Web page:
Modern “New” Atheists (there is nothing “new” about them) are fond of painting Christians as wishful thinking Neanderthals who may as well believe in Unicorns and leprechauns. A Creator God, parted seas, resurrection, and various and sundry other miracles are no different, they confidently assert. I would say this is a prime example of the pot calling the kettle black, but I don’t want to insult kettles.
I came across a version of an atheist creation story at Evolution News that is typical of the illogical leaps atheists have to make to imagine a universe and life springing up without a Creator God. The guilty part in this case is famous atheist and “materialist philosopher” Daniel Dennett. These paragraphs come from a New Yorker profile on the man and his thought, and specifically how life evolved:
Four billion years ago, Earth was a lifeless place. Nothing struggled, thought, or wanted. Slowly, that changed. Seawater leached chemicals from rocks; near thermal vents, those chemicals jostled and combined. Some hit upon the trick of making copies of themselves that, in turn, made more copies. The replicating chains were caught in oily bubbles, which protected them and made replication easier; eventually, they began to venture out into the open sea. A new level of order had been achieved on Earth. Life had begun.
The tree of life grew, its branches stretching toward complexity. Organisms developed systems, subsystems, and sub-subsystems, layered in ever-deepening regression. They used these systems to anticipate their future and to change it. When they looked within, some found that they had selves—constellations of memories, ideas, and purposes that emerged from the systems inside. They experienced being alive and had thoughts about that experience. They developed language and used it to know themselves; they began to ask how they had been made.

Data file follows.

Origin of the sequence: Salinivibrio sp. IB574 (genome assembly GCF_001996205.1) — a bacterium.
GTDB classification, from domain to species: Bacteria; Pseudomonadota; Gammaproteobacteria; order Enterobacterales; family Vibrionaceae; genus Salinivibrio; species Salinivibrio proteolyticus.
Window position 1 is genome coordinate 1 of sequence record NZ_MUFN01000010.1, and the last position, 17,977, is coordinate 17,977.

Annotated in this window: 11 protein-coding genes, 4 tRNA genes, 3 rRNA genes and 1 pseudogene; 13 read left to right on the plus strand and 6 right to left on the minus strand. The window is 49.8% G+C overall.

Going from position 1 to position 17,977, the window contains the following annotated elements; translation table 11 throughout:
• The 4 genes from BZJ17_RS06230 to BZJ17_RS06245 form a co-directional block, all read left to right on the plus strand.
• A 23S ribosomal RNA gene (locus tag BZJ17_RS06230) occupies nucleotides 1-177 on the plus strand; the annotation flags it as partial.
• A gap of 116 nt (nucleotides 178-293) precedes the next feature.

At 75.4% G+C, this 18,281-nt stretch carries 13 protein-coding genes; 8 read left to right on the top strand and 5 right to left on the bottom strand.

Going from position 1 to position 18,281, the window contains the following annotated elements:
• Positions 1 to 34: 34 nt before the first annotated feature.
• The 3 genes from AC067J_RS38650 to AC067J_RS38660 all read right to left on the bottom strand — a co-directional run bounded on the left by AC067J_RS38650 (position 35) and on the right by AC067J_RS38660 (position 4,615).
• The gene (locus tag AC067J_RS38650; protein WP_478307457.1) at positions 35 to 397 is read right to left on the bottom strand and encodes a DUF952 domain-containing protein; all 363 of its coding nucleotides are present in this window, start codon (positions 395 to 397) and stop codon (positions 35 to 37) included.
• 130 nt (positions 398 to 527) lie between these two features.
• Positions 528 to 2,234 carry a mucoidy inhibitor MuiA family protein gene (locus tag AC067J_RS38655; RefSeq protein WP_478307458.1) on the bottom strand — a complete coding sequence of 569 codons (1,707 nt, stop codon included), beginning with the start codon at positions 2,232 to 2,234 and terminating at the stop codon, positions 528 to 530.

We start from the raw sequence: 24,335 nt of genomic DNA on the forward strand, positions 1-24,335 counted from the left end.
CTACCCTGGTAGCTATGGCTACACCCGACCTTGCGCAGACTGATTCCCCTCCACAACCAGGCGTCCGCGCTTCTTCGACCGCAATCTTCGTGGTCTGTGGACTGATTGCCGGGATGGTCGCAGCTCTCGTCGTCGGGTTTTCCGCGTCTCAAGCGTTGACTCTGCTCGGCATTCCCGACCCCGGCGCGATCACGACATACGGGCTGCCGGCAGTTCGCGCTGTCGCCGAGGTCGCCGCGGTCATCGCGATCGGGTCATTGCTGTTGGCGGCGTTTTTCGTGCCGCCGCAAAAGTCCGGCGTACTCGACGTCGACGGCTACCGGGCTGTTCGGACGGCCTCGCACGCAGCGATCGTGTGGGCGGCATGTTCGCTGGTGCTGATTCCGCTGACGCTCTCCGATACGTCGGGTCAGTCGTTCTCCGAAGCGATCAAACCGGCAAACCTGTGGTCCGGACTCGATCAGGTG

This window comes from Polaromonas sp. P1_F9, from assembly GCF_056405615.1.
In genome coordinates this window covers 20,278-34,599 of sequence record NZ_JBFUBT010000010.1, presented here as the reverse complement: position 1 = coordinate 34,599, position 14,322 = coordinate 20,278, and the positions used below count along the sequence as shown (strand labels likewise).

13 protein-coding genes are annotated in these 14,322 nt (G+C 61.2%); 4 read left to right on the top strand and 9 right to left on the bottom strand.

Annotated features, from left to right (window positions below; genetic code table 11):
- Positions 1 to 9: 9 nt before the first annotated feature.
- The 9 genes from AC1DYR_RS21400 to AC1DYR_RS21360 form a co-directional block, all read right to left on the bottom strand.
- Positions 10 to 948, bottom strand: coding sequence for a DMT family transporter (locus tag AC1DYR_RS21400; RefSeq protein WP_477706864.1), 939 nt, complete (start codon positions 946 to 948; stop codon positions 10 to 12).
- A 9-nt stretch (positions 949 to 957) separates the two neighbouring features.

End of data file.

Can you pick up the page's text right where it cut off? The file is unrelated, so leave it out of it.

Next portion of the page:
It astounds me that anyone could say such things with a straight face. But alas, atheists are dead serious when they make such vacuous assertions. Let’s break this down.
- Since earth was lifeless, we are expected to believe that life can come from non-life without any proof at all. Such an assumption has no basis in the realm of the empirical atheists are so fond of citing.
- Then, “Slowly, that changed.” Really? How? Why? We’re not told. We just have to take his word for it because, well, in order to get from non-life to life change has to happen.
- Notice the change that happens does so without any reason whatsoever. It just does. Then Dennett conveniently attaches verbs to matter: seawater leaches, chemicals jostle and combine. Oh, so that’s how it happened. Life springs from changes of leaching, jostling, and combining. I wish someone had told me this before.
- But that’s not all. These jostled and combined chemicals, “hit upon a trick.” Such rigorous science! It’s difficult not to laugh when reading such fatuousness. And what was this “trick”? Why, the making of copies! How convenient. But remember, no purpose, no telos, they just . . . . did!
- Somehow, abracadabra, we next find “replicating chains.” So not only do these chemicals make copies of themselves, they somehow form chains. Again for no reason at all. Amazing!
- Then somehow from out of nowhere there appear “oily bubbles” that “protect” these chains so they can replicate easier. Don’t you love it when that happens!
- Then for some non-reason these oily bubbles begin, where not told how or why, to go on a voyage out to sea. How the sea got there, we’re not told that either.
- Then somehow we’re to believe, “Life had begun.”
I could go on, but I’ll let you try the exercise with the second paragraph, and see if you can identify all the facile assertions and assumptions based on nothing more than Mr. Dennet’s wishful thinking.
That anyone would take such drivel seriously shows you just how deep and wide is the sinful depravity of the human heart and mind. And it shows you that people don’t reject God for intellectual reasons, but for spiritual ones. That anyone can find any of this the least bit plausible, proves it.